Tagged: curtains

wiwo wednesday: around the house

I’m joining Marie for wiwo wednesday (What I’m Working On). I always love to see what my favorite crafters are up to, and in-progress shots often tell an even better story than the finished product.

Winding down from the holidays, for me, means spending some time on my own and working on the just-for-fun projects that got put off in favor of gifts, cookies, or decorating. January and February aren’t my favorite months creatively since they’re so dark, but the cold does keep me inside, and inside is where the crafts are. So I’ve had a few little projects going.

wiwo: copycat t-shirt in progress

I’m working on a copy of a favorite t-shirt of mine. The stripes were printed, not woven in, so they faded quickly. But I love the silhouette of this tee, with its wide neckline and roll-up 3/4 sleeves, so I’m hoping I can recreate it at least seven times so I can wear it every day. (haha)

wiwo: copycat t-shirt in progress

This gray is looking to be a questionable color choice, but it will serve as a muslin more than anything. I’m hoping the fit will be perfect from the start, since I loved the fit of the original shirt.

wiwo: sewing blackout curtains

I’m working on new curtains for my bedroom: my first time sewing with blackout curtain fabric. Here’s a hint: teflon foot required! The wrong side of that stuff will stick to everything! It’s also very heavy, so if you’re looking to get a workout out of your sewing project, this is the stuff.

wiwo: sewing blackout curtains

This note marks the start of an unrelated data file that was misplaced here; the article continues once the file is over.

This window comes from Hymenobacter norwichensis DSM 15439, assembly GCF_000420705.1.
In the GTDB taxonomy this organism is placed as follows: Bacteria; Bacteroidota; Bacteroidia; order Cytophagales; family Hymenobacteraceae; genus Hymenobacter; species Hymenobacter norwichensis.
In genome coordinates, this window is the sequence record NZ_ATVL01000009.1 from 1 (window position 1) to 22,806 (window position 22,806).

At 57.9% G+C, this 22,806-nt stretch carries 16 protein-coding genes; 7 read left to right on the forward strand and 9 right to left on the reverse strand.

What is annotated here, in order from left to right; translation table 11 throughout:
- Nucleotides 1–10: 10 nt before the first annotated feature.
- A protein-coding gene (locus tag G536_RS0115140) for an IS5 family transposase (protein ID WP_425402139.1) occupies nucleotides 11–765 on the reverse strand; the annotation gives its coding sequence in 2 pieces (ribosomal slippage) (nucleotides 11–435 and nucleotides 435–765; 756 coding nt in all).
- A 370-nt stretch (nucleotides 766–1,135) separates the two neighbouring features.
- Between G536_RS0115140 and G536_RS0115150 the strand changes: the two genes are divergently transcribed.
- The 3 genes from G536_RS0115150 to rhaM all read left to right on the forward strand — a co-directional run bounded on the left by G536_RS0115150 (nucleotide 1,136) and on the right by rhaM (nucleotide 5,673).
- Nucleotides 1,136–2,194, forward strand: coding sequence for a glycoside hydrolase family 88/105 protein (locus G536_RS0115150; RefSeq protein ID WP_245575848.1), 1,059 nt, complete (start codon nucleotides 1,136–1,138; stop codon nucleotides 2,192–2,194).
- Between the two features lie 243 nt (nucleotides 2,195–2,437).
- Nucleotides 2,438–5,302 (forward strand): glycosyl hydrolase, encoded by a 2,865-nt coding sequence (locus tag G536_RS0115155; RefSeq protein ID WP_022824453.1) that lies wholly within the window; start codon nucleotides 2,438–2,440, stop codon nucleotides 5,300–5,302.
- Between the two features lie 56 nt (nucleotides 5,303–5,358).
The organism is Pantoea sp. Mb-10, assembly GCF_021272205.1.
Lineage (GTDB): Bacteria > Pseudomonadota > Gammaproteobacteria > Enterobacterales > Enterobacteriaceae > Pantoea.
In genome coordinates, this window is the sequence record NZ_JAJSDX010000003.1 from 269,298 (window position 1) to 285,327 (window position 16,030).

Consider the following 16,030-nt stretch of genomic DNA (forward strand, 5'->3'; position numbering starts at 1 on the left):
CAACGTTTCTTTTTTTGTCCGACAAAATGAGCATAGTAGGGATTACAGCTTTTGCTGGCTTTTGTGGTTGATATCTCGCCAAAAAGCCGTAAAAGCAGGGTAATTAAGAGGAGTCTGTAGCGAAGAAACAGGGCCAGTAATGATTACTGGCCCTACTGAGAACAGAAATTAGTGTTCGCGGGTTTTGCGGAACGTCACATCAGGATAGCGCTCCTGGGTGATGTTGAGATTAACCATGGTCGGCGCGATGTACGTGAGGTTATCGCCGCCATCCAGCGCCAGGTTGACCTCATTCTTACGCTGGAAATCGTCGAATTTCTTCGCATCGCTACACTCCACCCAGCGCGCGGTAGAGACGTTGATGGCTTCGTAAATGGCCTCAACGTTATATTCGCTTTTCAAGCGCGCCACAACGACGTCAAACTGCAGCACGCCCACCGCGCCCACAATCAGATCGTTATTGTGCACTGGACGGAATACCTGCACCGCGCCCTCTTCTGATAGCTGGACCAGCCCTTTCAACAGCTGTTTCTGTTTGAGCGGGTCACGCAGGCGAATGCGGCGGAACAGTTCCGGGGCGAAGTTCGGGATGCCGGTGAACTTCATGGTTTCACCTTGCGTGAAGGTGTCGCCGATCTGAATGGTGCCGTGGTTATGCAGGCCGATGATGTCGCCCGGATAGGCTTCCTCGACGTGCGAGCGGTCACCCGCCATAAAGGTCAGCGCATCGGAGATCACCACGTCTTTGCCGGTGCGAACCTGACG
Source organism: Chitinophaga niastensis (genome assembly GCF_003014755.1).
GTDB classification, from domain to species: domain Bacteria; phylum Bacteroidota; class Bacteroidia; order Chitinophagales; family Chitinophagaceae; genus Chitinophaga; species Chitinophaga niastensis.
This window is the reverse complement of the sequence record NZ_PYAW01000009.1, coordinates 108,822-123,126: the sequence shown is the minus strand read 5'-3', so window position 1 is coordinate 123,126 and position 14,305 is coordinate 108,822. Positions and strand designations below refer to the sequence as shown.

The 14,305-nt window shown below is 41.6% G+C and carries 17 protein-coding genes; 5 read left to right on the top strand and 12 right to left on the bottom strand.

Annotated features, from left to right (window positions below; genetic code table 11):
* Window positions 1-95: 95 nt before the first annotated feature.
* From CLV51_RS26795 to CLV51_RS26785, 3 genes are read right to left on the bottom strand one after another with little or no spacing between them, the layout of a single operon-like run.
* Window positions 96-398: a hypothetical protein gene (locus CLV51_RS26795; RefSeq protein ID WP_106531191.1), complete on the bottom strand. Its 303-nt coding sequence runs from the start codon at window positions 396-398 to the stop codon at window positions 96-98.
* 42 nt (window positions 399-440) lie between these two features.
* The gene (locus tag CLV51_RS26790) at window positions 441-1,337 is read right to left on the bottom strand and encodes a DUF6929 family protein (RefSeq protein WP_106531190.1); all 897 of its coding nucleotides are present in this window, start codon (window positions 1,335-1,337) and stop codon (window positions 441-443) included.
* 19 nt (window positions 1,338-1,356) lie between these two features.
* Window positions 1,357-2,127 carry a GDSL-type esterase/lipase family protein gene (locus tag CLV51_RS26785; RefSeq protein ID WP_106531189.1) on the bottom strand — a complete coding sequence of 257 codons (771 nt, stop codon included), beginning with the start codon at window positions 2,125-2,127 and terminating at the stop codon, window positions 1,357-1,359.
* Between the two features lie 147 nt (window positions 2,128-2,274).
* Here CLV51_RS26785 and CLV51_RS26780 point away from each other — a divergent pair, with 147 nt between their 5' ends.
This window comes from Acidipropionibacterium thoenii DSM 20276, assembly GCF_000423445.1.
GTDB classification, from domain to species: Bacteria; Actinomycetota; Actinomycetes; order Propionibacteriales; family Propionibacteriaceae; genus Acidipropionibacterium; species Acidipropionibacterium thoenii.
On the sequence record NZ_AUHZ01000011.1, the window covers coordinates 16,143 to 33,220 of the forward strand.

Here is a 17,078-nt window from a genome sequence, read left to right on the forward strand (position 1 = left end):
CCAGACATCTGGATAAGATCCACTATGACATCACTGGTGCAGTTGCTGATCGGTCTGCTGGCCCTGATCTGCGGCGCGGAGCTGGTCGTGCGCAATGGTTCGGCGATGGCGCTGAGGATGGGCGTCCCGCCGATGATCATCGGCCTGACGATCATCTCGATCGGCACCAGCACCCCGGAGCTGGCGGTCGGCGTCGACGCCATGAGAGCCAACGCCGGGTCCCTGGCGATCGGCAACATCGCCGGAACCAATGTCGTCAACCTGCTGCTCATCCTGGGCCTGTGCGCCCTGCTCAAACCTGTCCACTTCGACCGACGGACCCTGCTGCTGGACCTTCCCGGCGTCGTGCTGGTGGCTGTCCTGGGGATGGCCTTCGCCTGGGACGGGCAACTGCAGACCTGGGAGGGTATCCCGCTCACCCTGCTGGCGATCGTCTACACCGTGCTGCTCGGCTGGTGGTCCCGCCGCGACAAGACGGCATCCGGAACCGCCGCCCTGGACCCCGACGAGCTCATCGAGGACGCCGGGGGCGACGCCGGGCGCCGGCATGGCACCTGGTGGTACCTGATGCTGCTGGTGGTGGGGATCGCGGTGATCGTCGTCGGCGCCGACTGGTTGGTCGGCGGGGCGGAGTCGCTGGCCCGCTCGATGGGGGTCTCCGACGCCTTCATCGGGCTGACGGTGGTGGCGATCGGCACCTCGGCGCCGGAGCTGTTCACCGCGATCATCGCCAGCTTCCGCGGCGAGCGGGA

I’m thrilled to see that these are a huge improvement over the white curtains I had made earlier. The white ones didn’t block any light at night, and their texture, while cute up close, had quite the “hospital” feel once they were hanging in my all-white room. The new curtains will be a welcome change.

wiwo: painted kitchen island - an HGTV surprise

And here’s more of a “What I Worked On”… my family has been swept up with HGTV marathons recently (i mean, the entire channel is an endless marathon), so I thought I’d pull an HGTV stunt and paint the kitchen island while they were out for the weekend! It used to be white, so this olive shade is a huge upgrade. It was so fun to do a little surprise: something small that made such a big difference in my parents’ kitchen. Nothing says “Merry Christmas” like surprise paint!

What are you working on this Wednesday? Feel free to send me a link in the comments!

make a dorm feel like home: dorm room curtains

Dorm rooms are challenging. They’re temporary, and typically bland – sometimes actively ugly. Between dorm regulations, car space, and college-kid budget, it’s hard to make a dorm feel like a great place to live. But for me, especially since at school I need to be able to focus and get work done, I want to feel comfortable and “at home” in my room.

light shining through last year's dorm room curtains (made from a vintage sheet)

I recently posted about this year’s thrifted vintage curtains, and how cozy they make my room feel. I believe that curtains are one of the easiest, cheapest, and most effective ways to make a room feel like your room.

For me, a vintagey/grandmotherly fabric helps. But that’s optional.

light shining through last year's dorm room curtains (made from a vintage sheet)